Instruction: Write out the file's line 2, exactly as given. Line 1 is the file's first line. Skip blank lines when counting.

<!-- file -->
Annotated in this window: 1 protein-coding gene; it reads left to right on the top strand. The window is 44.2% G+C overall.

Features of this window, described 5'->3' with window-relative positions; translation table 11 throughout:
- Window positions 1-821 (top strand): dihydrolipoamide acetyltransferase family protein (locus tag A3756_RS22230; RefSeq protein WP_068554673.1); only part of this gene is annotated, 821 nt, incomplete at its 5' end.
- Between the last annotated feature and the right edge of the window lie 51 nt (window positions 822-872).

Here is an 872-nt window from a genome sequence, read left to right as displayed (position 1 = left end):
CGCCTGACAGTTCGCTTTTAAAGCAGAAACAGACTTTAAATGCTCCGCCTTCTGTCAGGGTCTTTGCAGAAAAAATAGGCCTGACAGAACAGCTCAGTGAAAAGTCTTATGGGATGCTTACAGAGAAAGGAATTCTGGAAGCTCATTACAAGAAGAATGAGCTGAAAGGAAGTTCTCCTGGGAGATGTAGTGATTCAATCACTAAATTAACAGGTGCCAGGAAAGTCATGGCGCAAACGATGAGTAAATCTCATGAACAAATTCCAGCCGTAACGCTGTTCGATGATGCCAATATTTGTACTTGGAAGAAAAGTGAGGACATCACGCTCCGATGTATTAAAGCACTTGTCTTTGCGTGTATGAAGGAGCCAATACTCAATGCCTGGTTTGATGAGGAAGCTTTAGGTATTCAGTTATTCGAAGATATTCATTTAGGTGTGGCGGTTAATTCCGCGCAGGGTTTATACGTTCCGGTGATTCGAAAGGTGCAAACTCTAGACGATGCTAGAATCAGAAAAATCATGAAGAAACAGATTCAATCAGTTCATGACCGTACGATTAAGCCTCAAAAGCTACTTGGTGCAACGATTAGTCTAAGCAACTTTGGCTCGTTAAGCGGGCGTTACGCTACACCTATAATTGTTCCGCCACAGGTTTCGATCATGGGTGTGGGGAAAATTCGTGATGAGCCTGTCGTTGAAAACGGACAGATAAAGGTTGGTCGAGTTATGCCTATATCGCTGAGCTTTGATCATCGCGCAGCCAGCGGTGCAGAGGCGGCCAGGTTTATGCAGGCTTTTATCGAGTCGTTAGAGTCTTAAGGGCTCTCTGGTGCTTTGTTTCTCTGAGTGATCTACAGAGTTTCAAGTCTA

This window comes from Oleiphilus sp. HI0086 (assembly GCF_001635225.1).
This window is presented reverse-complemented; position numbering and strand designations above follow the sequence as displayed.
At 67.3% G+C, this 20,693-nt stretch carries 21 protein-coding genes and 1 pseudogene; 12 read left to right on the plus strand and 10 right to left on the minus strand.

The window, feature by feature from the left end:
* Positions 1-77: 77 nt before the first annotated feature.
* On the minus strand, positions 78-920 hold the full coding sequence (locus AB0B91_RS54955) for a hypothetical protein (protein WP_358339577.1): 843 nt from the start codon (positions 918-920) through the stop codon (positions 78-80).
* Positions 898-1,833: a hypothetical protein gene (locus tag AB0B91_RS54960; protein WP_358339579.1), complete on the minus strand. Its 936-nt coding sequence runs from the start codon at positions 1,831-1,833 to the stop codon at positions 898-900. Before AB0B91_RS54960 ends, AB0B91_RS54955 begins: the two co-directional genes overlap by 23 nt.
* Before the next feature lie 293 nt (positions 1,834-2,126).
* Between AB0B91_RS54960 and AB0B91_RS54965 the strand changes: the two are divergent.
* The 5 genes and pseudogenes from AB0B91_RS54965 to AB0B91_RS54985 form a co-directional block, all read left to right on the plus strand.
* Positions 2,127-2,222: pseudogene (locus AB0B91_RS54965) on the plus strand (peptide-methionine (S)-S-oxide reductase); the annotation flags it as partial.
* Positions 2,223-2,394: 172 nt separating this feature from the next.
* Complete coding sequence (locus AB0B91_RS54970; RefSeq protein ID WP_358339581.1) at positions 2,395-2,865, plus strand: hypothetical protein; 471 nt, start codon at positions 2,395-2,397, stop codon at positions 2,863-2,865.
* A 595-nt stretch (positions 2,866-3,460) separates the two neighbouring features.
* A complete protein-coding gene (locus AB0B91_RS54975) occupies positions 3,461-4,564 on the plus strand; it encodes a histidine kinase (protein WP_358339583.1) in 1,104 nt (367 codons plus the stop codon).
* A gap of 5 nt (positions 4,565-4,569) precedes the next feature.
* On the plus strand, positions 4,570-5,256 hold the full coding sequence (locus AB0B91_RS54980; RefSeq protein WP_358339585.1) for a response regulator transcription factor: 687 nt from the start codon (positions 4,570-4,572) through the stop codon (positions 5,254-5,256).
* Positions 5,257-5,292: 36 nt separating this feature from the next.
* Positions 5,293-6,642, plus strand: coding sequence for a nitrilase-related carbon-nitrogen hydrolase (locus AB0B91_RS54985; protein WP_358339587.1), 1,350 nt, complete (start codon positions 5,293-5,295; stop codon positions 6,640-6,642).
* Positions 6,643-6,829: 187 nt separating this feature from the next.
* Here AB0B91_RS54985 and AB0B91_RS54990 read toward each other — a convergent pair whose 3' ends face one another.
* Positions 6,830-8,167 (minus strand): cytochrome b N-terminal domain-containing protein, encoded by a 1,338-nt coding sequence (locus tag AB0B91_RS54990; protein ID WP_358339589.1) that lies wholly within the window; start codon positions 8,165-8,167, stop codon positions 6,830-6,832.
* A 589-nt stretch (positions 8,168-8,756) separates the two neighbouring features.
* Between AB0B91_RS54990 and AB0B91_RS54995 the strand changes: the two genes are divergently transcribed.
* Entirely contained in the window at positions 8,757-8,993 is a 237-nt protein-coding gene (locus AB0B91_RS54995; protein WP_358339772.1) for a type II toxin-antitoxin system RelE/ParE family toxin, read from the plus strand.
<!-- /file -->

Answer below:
Features of this window, described 5'->3' with window-relative positions; translation table 11 throughout: